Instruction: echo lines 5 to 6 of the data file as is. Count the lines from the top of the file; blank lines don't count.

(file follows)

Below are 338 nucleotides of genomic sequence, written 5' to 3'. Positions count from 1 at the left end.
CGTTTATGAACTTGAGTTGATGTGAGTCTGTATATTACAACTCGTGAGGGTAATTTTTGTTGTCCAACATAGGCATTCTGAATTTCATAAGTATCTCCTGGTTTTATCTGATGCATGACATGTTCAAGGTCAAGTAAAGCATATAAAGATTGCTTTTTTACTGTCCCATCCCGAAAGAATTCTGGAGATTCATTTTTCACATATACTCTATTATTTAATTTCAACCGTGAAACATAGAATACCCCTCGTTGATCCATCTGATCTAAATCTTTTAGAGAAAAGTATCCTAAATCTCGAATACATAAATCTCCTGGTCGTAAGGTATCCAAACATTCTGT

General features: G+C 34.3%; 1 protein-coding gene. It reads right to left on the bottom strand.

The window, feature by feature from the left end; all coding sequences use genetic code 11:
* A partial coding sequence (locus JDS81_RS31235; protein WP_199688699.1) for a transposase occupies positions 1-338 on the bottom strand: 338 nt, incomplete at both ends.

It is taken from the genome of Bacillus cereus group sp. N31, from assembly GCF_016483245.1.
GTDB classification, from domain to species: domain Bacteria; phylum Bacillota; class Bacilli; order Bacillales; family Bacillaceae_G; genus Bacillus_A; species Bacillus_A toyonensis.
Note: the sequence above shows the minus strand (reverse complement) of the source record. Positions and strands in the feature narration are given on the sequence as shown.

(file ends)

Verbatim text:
* A partial coding sequence (locus JDS81_RS31235; protein WP_199688699.1) for a transposase occupies positions 1-338 on the bottom strand: 338 nt, incomplete at both ends.

It is taken from the genome of Bacillus cereus group sp. N31, from assembly GCF_016483245.1.